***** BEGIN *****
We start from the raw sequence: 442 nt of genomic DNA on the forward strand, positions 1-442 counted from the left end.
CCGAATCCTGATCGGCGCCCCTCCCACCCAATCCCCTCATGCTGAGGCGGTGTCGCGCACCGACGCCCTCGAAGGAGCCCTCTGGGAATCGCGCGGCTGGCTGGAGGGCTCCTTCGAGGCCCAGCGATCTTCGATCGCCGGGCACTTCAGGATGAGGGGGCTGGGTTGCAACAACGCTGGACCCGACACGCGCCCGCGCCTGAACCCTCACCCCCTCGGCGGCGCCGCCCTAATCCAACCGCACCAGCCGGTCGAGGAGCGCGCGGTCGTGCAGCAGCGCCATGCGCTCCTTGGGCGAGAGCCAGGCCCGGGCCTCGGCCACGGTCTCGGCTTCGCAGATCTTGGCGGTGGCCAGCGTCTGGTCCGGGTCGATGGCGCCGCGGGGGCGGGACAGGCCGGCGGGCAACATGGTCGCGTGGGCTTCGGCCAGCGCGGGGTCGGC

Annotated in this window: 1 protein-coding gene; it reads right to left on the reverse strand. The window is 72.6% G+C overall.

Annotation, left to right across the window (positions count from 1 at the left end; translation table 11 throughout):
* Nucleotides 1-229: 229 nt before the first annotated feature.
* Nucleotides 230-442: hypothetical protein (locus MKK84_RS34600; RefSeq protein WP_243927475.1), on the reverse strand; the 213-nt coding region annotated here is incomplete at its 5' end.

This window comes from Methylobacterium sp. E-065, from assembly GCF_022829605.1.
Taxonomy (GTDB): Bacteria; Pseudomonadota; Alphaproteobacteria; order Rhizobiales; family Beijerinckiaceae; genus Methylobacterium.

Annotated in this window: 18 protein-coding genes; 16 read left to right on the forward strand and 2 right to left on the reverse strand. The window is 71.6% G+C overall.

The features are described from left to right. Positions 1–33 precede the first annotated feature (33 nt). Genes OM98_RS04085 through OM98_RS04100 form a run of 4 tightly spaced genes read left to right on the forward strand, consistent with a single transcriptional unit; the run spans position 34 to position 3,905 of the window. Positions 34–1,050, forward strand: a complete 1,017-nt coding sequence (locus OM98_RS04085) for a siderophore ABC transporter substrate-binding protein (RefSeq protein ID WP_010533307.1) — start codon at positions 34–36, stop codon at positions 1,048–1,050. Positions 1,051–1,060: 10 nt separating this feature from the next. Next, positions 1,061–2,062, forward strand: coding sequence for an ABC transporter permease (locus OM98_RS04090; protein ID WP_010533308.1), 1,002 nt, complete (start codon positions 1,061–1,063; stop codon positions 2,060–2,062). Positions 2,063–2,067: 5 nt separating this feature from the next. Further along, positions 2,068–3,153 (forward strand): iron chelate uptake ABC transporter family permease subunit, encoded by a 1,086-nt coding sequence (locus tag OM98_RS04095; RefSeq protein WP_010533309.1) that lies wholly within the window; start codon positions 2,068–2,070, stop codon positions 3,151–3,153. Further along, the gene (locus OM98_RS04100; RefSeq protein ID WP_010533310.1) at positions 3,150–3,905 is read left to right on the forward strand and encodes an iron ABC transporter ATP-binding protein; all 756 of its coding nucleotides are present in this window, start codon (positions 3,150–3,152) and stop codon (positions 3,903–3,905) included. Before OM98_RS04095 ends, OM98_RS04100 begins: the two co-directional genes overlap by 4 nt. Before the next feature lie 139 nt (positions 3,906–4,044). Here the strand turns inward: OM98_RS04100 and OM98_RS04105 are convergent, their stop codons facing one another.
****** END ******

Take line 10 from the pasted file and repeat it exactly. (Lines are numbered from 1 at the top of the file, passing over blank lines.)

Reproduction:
The features are described from left to right. Positions 1–33 precede the first annotated feature (33 nt). Genes OM98_RS04085 through OM98_RS04100 form a run of 4 tightly spaced genes read left to right on the forward strand, consistent with a single transcriptional unit; the run spans position 34 to position 3,905 of the window. Positions 34–1,050, forward strand: a complete 1,017-nt coding sequence (locus OM98_RS04085) for a siderophore ABC transporter substrate-binding protein (RefSeq protein ID WP_010533307.1) — start codon at positions 34–36, stop codon at positions 1,048–1,050. Positions 1,051–1,060: 10 nt separating this feature from the next. Next, positions 1,061–2,062, forward strand: coding sequence for an ABC transporter permease (locus OM98_RS04090; protein ID WP_010533308.1), 1,002 nt, complete (start codon positions 1,061–1,063; stop codon positions 2,060–2,062). Positions 2,063–2,067: 5 nt separating this feature from the next. Further along, positions 2,068–3,153 (forward strand): iron chelate uptake ABC transporter family permease subunit, encoded by a 1,086-nt coding sequence (locus tag OM98_RS04095; RefSeq protein WP_010533309.1) that lies wholly within the window; start codon positions 2,068–2,070, stop codon positions 3,151–3,153. Further along, the gene (locus OM98_RS04100; RefSeq protein ID WP_010533310.1) at positions 3,150–3,905 is read left to right on the forward strand and encodes an iron ABC transporter ATP-binding protein; all 756 of its coding nucleotides are present in this window, start codon (positions 3,150–3,152) and stop codon (positions 3,903–3,905) included. Before OM98_RS04095 ends, OM98_RS04100 begins: the two co-directional genes overlap by 4 nt. Before the next feature lie 139 nt (positions 3,906–4,044). Here the strand turns inward: OM98_RS04100 and OM98_RS04105 are convergent, their stop codons facing one another.